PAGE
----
In 1967 one of the nation’s biggest and most destructive riots broke out on what is now known as Rosa Parks Boulevard in Detroit, Michigan, lasting for nearly five days. The Detroit Riot of 1967, also known as the 12th Street Riot, began July 23, 1967. Over the course of five days 44 people were killed, 1,189 were injured and well over 7,200 people were arrested. Almost 2,500 stores were looted, and total damages estimated nearly $32 million. This is also one of the known instances in which federal troops, mainly the 82nd and 101st Airborne Divisions were called to deal with an issue inside the United States. This riot was the largest urban uprising to date, until the assassination of Dr. Martin Luther King Jr. Detroit is also the only city in the United States to have had military called in on our own soil on three separate occasions.
Sunday, July 23, 1967
Police were called in to raid a club in the early morning hours, and arrested everyone inside. A total of about 80 people celebrating the return of two Vietnam War veterans, shortly police arrived on the scene and began to arrest everyone present at the club . During this process a crowd outside the club began harassing and assaulting police officers. Soon the angry mob began bottles and bricks at the vehicles and officers trying to transport the recently arrested civilians. Violence escalated from that point onward. The size of the crowd grew from hundreds to thousands in a matter of hours.
Looting began soon after and there was an insufficient number of officers to quell the angry mob. Police Commissioner Ray Giradin notified the state police, Wayne County sheriffs, and the Michigan National Guard. The problem was that it was a Sunday and most of these men were not on duty at the time. It was many hours before any form of support arrived to help calm the crowds, but by then it was far too late. The first fires broke out later in the day but no firefighters could get through the masses of people and extinguish the flames. It was also on this first day at about 11:55 A.M. that the mayor of Detroit contacted the United States Attorney General to inform him of the situation .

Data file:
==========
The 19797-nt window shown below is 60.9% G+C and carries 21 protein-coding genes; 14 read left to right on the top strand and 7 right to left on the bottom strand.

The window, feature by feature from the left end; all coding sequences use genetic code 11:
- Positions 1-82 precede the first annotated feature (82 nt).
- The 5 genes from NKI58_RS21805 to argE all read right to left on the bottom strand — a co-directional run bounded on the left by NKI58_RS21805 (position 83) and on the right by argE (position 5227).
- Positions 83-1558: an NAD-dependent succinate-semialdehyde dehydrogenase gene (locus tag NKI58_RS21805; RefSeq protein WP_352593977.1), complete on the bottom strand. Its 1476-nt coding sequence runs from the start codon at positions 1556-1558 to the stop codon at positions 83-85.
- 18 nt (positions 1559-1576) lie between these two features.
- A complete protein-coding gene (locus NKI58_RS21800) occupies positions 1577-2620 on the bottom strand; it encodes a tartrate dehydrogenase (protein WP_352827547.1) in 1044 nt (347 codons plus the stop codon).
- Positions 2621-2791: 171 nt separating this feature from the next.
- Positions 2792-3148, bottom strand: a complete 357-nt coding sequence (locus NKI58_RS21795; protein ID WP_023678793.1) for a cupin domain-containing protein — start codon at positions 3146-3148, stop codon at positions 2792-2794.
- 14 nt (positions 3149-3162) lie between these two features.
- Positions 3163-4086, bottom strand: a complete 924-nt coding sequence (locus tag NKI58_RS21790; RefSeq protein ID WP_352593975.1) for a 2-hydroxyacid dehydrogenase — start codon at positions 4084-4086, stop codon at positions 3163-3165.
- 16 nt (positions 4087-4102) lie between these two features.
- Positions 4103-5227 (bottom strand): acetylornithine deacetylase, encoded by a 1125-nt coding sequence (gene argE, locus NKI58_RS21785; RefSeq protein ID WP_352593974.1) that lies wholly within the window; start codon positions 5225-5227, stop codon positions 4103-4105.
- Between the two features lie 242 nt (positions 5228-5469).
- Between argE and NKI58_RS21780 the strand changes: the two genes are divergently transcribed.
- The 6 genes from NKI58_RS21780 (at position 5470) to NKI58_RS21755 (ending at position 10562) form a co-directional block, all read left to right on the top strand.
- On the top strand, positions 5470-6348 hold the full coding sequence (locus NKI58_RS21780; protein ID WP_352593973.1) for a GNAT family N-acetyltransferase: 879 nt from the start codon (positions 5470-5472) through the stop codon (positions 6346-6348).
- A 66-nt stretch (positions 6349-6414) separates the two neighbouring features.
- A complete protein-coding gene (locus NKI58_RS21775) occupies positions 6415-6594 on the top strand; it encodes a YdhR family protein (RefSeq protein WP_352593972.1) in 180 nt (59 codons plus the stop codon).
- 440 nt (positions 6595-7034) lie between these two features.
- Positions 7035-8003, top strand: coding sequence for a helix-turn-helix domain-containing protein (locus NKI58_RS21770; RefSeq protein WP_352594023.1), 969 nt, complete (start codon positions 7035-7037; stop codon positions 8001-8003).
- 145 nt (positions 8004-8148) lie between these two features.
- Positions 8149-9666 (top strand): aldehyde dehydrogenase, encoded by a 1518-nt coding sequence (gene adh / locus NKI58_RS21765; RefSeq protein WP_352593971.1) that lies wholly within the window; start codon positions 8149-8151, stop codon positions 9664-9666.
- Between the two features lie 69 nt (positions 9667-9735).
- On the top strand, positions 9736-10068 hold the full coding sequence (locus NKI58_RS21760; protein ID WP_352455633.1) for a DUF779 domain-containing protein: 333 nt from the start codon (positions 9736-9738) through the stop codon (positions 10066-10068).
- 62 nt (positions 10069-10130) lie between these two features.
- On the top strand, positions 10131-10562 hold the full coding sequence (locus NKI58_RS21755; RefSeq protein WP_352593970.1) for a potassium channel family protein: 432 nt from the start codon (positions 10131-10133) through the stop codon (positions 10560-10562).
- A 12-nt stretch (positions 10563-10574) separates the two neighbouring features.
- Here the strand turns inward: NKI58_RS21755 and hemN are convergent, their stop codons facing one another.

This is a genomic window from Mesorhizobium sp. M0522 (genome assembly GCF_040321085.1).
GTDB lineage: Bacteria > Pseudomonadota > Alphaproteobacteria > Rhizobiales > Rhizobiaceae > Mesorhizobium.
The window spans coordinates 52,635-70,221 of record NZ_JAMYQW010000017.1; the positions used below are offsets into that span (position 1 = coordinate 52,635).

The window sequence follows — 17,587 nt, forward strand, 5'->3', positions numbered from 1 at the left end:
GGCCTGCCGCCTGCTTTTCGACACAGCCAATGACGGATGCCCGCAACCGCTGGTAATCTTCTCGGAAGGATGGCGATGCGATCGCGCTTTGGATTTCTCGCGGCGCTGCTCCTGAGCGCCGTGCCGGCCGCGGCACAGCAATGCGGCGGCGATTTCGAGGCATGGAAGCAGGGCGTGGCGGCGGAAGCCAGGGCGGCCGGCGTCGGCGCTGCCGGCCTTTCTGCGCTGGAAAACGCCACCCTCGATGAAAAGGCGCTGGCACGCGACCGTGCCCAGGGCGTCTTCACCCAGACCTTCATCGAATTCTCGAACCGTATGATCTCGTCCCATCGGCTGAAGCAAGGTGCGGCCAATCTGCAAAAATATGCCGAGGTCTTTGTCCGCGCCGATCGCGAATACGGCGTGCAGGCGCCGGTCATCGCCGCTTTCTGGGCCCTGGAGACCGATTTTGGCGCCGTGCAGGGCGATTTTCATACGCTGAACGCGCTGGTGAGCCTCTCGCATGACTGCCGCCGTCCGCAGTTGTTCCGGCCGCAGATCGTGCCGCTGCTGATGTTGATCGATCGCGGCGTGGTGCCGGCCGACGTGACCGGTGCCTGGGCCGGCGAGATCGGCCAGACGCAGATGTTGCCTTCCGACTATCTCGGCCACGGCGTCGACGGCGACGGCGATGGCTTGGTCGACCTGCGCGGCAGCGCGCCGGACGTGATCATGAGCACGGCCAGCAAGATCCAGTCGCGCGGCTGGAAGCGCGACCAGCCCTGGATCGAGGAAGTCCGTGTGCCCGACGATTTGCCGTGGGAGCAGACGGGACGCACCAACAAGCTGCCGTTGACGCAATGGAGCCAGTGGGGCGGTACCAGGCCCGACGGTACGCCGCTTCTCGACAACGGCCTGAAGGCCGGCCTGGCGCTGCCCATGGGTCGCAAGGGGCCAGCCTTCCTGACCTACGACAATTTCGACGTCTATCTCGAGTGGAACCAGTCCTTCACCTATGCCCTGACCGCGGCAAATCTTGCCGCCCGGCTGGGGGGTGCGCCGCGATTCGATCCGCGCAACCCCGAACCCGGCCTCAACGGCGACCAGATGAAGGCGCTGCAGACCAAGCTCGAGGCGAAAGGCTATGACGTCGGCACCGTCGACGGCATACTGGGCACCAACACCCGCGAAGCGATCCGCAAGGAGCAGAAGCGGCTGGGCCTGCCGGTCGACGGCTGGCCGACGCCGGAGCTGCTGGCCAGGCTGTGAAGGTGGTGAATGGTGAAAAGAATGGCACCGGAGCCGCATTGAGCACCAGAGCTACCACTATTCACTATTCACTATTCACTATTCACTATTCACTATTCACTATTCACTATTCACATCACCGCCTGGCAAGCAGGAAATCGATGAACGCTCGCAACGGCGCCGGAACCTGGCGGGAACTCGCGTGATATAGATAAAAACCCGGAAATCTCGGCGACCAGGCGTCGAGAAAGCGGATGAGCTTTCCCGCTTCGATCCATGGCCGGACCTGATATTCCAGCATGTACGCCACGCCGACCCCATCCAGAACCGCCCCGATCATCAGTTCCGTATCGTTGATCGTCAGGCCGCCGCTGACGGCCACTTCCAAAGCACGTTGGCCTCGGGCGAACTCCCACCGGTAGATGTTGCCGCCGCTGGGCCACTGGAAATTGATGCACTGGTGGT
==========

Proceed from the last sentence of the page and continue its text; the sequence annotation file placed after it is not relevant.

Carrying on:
Monday, July 24, 1967
Early in the morning after many communications back and forth between officials in Detroit and the Department of Defense, the Michigan National Guard stepped in to try and quell the riot. For a time it was believed that the National Guard, along with state and local officials, would be enough to end the riots . As the day dragged on the riot seemed to grow in intensity as more looting, violence, and destruction occurred. Hundreds of fires were started and much of the area was covered in smoke and flames . The most astonishing was the reports of snipers all around the area taking shots at any officers they could see. Around noon, the President gave the all clear to use federal forces in order to stop the riot. Men had already been marshalled at the Selfridge Air Force Base and were ready to be sent into the fray.
Tuesday, July 25, 1967
On this morning thousands of federal troops began to move into the city to help stop the riots. The men were told to use as little force as possible but were cleared to use lethal weapons such as bayonets and real bullets at their commanding officers’ discretion.
At this point the police forces were nearly out of steam. This caused many problems for both sides of the conflict. Since most of the police had been out in the conflict for a long period of time, officers had grown tired and angry. Police brutality reports were widespread. Although the rioters were mainly blacks , there were reports of white people being abused by police as well . There were nearly seven thousand arrests this day for sniping alone, although none of these “snipers” were ever actually prosecuted. There were also many incidents of police and federal forces raiding homes and searching civilians for weapons without probable cause.
It was also during this time another infamous event occurred, the Algiers Motel Incident. Police officers killed three young black men in hotel room and later tried to cover the whole situation up. On this night police and the national guard stormed the Algiers Motel and searched the place looking for snipers. The police officers were using unethical practices in order to try and get patrons at the motel to give up a non-existent sniper. In the end three young black men were found dead and many others were badly beaten .
Wednesday, July 26, and Thursday, July 27, 1967